May 25, 2018
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Newport woman leaves her legacy one stitch at a time in portraits

By Christopher Cousins, BDN Staff

NEWPORT, Maine — In the first of more than 100,000 steps, Donna Provost concentrates on the eyes.

Stitch by tiny stitch, she pushes a needle up through a microscopic hole then plunges it down through another. Even with a bright light and a thick magnifying glass mounted between Provost and her work, the pinprick-size holes are so close together it would take scientific equipment to measure the distance. The first of 125,440 stitches in the pattern is barely a speck in an expanse of white.

Before long, one of the eyes begins to emerge from threads in 18 different colors. Up close, squinting and with your nose almost touching it, Provost’s work is rows of tiny x’s. From a few feet away, it’s as clear and vivid as a photograph.

“Once you’ve got one eye done, you’ve really got to get that other eye in there,” said Provost, describing the process she used to create cross-stitched portraits of all eight of her grandchildren and both parents. “I like to do the eyes first. That way they’re watching you while you finish the rest.”

Each portrait consumed more than 800 hours, a fact Provost knows because she has kept track of her progress. All told, the 10 portraits contain 1.25 million stitches covering more than 22 square feet, a mind-boggling accomplishment that took Provost more than 8,000 hours to complete.

“Doing this might be a job for someone else, but for me it’s relaxation,” said the 69-year-old. “What I want is something that’s hard to do.”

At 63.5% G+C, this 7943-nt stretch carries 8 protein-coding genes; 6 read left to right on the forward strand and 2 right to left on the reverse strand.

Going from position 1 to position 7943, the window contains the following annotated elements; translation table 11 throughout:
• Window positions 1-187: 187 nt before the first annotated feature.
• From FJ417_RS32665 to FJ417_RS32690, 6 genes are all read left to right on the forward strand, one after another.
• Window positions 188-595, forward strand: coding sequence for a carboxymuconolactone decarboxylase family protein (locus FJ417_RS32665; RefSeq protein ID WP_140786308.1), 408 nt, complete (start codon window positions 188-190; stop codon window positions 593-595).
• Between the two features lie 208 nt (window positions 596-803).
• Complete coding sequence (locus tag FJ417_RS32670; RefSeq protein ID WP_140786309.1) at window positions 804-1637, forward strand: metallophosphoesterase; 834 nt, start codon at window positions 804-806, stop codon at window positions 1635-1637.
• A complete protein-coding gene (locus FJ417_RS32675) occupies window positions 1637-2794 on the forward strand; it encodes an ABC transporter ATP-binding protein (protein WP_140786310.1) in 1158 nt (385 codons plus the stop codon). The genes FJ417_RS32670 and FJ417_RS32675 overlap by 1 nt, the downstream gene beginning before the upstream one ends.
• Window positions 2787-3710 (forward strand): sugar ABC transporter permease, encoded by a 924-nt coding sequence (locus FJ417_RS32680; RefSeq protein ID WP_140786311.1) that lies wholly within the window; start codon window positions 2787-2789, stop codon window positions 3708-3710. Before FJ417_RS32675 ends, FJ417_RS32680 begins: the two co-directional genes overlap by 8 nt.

The cross-stitched portraits represent only a fraction of Provost’s body of work, which includes countless crocheted and knitted pieces and several dozen quilts. In every piece, the theme is the same: attention to detail.

“Easy projects I don’t want any part of,” she said. “When I’m doing this, I’m alone with myself. I enjoy my peace and quiet.”

Provost’s love of crafting started at age 7 with the support of her “Auntie Bea.” The first thing she ever crocheted was a scarf. By age 9 she had made herself a white cardigan sweater with roses on it.

“I’ll never forget that sweater,” she said.

A neighbor liked it so much that she paid Provost $10 to make another — $5 for yarn and $5 profit.

That sweater was one of the only pieces Provost has ever sold. She has given quilts and blankets to virtually everyone in her family and most of her friends. When she finished therapy earlier this year after having double knee replacements, she gave quilts to three physical therapists.

“You don’t have to spend a lot of money to give people gifts,” she said. “You make them with love.”

Some of Provost’s pieces mean more to her than others, such as a lacey, cream-colored blanket of very fine cotton. The thread, a gift from Provost’s sister, was 80 years old when she made the blanket 20 years ago. “That blanket is probably my masterpiece,” said Provost.

Asked what keeps her going, Provost said she never starts a new project until the one she’s working on is finished, and she never goes to bed without knowing what she’ll accomplish the next day. Using those rules, she has devoted an average of five hours a day to crafting for more than 60 years.

After she finishes her current project — a cross-stitched pillow with a flowery design — Provost will turn back to quilting. For the first time since she was 9 years old, she’s considering selling them to fund more projects. Among those projects is a lifelong ambition to learn how to paint, but first things first.

Since finishing the cross-stitched portraits of her grandchildren, seven great-grandchildren have been born. She’s waiting for them to grow old enough so their features will be recognizable for their entire lives. Then she’ll have another 900,000 stitches to sew, each one a tiny piece of what will someday be her legacy.

“I want all of them to have a little piece of me forever,” she said. “If you have a goal in life, it’s never too late to reach it.”

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